In Liberia, a gold boom leads to unregulated mining and ailing rivers

By Varney Kamara

Liberia has abundant mineral resources and legislation aimed at preventing the most environmentally destructive forms of mining but little capacity to enforce those regulations.

In the gold mining camp of Sam Beach, Mongabay observed damaged forests and rivers as a result of poorly regulated mining operations.

Traditional landowners say they have little ability to participate in negotiations when mining agreements are made, while the community faces the environmental and social fallout of a mining boom.

The waterways that frame the town of Sam Beach in Liberia’s Rivercess County once served as a lifeline for local people, providing them with fish as well as clean water for drinking, cooking and washing.

But that was decades ago.

Today, more than 1,000 gold diggers, six licensed mining concession holders, three brokers and two large-scale mining companies — S & K Mining Corporation Limited and Gbarwor Mining Cooperative Society — are tearing up forests and rivers in search of gold.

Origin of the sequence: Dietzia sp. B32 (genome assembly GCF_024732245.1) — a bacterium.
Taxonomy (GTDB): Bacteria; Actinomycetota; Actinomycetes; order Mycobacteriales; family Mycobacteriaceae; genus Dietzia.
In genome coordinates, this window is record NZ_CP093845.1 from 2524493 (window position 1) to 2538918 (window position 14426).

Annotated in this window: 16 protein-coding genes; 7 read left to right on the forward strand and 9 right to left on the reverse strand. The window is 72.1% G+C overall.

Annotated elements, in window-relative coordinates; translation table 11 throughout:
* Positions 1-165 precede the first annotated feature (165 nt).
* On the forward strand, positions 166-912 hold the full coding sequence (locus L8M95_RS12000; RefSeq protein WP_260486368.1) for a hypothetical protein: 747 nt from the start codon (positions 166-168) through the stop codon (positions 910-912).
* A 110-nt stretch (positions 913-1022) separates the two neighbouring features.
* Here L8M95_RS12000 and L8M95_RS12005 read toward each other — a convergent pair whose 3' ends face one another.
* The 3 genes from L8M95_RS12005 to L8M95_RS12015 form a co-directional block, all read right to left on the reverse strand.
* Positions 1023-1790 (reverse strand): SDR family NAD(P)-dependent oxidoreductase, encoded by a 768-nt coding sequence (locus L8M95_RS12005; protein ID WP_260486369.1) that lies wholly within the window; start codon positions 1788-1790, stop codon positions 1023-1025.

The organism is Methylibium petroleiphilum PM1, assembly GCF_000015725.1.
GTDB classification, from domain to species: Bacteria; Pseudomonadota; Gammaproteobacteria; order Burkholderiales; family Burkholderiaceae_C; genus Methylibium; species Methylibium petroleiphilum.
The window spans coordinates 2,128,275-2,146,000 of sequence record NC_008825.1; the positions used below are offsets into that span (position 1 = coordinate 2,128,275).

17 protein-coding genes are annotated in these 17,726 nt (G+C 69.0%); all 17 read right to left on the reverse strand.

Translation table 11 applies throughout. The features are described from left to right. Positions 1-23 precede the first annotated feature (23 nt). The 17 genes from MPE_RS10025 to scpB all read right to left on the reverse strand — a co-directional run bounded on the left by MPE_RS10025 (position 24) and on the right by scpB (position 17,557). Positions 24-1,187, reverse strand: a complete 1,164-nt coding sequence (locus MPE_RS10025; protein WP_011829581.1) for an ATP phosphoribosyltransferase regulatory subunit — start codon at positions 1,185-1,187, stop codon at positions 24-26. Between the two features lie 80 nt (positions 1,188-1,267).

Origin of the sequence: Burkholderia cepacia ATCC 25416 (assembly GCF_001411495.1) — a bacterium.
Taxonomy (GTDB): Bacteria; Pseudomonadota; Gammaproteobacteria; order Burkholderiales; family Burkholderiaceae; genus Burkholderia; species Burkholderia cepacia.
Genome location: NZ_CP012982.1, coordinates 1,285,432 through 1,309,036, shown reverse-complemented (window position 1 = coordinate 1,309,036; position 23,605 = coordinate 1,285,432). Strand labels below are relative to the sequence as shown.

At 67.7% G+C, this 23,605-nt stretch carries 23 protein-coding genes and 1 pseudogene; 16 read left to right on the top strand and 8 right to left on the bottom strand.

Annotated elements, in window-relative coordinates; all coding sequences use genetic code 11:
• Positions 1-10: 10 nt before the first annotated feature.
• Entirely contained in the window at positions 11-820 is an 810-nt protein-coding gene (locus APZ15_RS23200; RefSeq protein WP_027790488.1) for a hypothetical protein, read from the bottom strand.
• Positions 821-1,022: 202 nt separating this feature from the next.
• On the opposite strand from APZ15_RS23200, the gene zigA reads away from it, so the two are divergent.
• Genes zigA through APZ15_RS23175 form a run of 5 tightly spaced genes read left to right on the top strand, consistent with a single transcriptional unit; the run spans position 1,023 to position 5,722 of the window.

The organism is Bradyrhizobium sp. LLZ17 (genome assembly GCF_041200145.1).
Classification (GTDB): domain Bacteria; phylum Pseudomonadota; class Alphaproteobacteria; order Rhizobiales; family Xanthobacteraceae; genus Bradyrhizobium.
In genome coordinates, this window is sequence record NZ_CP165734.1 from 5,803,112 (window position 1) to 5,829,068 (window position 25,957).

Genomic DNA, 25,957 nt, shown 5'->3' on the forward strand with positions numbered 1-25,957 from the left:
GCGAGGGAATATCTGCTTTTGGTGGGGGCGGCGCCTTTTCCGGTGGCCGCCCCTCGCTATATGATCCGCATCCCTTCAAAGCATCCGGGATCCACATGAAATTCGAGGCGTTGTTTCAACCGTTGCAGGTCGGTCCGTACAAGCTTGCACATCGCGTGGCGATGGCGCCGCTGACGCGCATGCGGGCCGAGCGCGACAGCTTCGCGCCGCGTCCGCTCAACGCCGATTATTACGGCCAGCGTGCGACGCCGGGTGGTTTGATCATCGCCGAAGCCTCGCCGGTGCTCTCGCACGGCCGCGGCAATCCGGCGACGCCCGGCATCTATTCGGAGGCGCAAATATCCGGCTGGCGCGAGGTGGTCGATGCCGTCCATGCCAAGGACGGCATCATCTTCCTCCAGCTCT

Artisanal gold diggers encroach on surrounding forests in their hunt for rich mining pits, exposing communities to ecological disaster. In the heart of populated settlements, earthmoving equipment is used to dig mine pits, endangering the safety of more than 3,000 villagers. And the river the village once depended on is muddy and shows no sign of life within it.

“We cried for development, but they came and have dirty our water,” says Esther Zangar, a former fisherwoman. “We no longer fish, drink and cook with it.”

Once a lifeline for the community, the Wornor River has filled with mud and silt as poorly regulated gold mining proliferates in the forests around Sam Beach. Image by Varney Kamara for Mongabay.

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